Many people often have mixed feelings about Social Security. While some may greatly appreciate the fact that some of their income is being paid into the program for later use, others may feel as if they never get back what they paid in or that the process for applying is too difficult. Certainly, receiving Social Security benefits is challenging, particularly for SSDI, but it is not impossible for qualifying parties.
One aspect that individuals may want to consider as they work to apply for benefits is their work credits. The Social Security Administration requires a certain number of credits depending on the type of Social Security benefits a person is hoping to obtain. For instance, for retirement benefits, a person needs 40 work credits, which typically equates to 10 years in the workforce as a maximum of four credits can be earned per year.
Of course, the situation differs for someone pursuing SSDI benefits. In those cases, the following details apply:
- A person’s age affects qualification and the number of work credits needed.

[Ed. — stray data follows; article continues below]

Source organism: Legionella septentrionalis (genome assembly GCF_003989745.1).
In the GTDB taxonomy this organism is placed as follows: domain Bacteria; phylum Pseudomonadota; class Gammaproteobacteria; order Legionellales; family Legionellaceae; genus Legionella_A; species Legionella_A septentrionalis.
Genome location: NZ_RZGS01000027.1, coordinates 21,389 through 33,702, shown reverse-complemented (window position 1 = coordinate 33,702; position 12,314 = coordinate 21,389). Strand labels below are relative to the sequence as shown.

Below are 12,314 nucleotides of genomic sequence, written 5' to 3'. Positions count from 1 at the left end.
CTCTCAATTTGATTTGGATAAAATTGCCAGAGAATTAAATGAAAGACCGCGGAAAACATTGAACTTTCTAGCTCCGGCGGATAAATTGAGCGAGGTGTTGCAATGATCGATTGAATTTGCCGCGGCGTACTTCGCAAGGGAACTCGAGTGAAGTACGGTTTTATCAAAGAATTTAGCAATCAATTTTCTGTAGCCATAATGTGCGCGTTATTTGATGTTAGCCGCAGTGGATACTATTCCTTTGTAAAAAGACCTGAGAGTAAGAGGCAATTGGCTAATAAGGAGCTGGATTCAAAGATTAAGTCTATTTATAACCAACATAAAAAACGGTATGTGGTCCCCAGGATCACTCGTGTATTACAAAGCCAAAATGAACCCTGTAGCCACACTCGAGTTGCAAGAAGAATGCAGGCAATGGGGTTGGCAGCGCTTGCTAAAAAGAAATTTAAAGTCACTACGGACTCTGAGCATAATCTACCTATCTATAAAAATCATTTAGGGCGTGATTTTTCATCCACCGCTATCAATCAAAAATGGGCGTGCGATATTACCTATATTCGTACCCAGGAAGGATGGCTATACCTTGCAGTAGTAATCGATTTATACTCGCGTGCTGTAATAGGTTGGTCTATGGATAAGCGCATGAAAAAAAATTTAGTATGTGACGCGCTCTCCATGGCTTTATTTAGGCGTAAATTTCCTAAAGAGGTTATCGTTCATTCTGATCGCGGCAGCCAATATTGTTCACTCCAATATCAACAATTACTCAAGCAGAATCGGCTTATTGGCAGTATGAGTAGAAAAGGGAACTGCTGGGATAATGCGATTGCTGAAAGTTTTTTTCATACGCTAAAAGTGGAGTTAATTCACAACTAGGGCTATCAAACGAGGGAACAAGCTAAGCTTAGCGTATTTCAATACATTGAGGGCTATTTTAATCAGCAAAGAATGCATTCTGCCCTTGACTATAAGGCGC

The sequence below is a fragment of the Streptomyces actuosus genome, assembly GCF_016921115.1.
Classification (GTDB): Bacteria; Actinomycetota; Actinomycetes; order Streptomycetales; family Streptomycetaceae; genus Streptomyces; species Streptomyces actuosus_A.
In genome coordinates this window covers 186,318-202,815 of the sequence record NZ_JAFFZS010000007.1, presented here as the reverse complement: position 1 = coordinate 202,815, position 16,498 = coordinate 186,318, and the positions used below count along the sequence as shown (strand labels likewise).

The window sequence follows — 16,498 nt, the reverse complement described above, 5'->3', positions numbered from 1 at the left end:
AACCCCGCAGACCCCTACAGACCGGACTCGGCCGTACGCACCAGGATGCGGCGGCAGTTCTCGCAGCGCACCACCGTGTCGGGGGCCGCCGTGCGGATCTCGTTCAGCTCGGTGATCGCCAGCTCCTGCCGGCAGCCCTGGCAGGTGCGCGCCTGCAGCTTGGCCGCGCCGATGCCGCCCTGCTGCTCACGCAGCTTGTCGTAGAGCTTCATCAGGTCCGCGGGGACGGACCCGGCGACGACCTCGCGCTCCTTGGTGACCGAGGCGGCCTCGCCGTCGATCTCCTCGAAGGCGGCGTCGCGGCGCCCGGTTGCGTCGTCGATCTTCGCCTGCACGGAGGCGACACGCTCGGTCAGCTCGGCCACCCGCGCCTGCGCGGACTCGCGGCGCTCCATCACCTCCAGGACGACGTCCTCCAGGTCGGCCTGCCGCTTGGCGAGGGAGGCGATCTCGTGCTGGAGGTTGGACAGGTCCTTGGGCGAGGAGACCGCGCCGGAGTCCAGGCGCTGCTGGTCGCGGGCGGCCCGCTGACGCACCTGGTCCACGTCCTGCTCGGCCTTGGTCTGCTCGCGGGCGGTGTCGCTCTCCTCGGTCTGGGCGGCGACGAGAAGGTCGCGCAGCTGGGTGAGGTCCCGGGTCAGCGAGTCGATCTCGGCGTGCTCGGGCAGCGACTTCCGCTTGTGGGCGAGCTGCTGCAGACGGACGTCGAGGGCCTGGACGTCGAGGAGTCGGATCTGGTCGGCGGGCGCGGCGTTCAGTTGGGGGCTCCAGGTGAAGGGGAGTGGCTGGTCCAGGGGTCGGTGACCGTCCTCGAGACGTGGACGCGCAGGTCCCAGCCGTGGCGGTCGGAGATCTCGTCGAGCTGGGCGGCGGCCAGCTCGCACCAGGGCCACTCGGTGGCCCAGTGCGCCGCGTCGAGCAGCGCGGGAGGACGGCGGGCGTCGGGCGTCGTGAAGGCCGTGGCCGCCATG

- If a person is over the age of 31, the SSA typically requires at least 20 work credits from the decade prior to the disability.
- For someone under the age of 24, a minimum of six credits earned in the three years before the disability could qualify the individual for benefits.
Still, even with credits, a person may not automatically qualify for SSDI benefits. The type of disabling condition they have, the type of work they previously performed and their current abilities could all play an important role in their application. If individuals have concerns about qualifying for disability benefits, they may want to discuss their situations further with experienced attorneys.